LuAnne Roth is Assistant Teaching Professor in the English Department of the University of Missouri. Roth's research and teaching focus on folklore, film/media, and food studies, with an emphasis in the digital humanities. Her articles have appeared in the journals Western Folklore and Food, Culture and Society and has chapters in such volumes as Unsettling Assumptions: Tradition, Gender, Drag (2014), Folklore/Cinema: Popular Film as Vernacular Culture (2007), The Greenwood Encyclopedia of African American Folklore (2005), and Of Corpse: Death and Humor in Folklore and Popular Culture (2003). Particularly interested in how food is used to negotiate belief, class, ethnicity, gender, and race, Roth is currently preparing a print and e-book manuscript – "Talking Turkey" – which examines media representations of the Thanksgiving meal.
Robert James Smith
Dr. Robert James Smith is a professor of English Education at Southern Cross University in Australia. He is one of the Editors of the scholarly journal Australian Folklore. In addition to foodways, his research interests include contemporary memorial customs, humour within the school classroom, and regional folk culture.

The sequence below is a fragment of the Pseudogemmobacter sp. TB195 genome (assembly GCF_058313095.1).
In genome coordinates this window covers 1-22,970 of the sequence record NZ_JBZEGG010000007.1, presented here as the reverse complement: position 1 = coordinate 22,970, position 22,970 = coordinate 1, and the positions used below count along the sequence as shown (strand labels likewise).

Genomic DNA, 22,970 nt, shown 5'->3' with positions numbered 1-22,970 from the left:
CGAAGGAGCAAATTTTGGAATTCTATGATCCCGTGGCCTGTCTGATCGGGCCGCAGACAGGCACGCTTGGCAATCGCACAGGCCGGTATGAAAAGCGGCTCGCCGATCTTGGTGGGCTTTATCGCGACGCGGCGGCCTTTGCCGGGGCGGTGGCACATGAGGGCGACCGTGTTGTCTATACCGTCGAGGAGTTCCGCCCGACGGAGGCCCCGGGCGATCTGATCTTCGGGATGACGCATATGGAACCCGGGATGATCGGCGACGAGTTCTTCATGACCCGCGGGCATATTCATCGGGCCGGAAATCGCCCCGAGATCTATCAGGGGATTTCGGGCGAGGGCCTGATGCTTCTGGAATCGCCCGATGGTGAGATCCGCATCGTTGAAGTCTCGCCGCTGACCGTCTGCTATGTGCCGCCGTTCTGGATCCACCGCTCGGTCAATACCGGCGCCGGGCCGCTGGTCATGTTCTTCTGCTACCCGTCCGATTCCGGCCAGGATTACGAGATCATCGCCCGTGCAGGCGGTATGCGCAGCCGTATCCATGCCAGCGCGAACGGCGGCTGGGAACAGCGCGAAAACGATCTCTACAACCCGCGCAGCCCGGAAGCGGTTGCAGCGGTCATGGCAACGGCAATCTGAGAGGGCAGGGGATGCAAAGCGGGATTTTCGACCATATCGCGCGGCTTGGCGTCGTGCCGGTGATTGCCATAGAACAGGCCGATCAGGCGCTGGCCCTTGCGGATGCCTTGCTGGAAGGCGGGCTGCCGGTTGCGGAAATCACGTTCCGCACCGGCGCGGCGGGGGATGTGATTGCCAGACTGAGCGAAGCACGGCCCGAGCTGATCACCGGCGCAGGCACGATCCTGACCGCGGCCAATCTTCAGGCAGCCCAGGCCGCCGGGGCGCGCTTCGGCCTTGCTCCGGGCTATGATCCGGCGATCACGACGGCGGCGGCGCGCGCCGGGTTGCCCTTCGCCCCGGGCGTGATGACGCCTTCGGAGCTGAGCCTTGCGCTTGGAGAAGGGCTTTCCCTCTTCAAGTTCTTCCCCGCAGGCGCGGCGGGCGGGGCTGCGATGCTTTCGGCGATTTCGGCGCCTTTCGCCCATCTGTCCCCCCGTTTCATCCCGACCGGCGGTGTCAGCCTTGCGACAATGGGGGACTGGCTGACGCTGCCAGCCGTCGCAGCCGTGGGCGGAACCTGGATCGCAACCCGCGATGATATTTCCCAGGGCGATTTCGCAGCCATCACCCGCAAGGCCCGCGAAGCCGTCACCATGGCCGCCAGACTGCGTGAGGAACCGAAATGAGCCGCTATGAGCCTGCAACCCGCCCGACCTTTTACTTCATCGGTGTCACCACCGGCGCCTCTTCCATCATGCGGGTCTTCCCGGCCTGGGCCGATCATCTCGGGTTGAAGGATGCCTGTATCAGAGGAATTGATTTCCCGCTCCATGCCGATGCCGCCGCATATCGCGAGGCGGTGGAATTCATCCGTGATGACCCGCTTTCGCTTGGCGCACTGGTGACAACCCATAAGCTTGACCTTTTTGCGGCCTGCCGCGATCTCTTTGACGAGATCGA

Theresa A. Vaughan
Theresa A. Vaughan is professor and chairperson of the Department of Humanities and Philosophy at the University of Central Oklahoma. Co-Editor of The Encyclopedia of Women’s Folklore and Folklife (with Liz Locke and Pauline Greenhill), her recent research combines her interest in women’s folklore with foodways and the medieval world. Her most recent publication is an article about women and folklore in The Distaff Gospels, published in Unsettling Assumptions: Tradition, Gender Drag, edited by Pauline Greenhill and Diane Tye.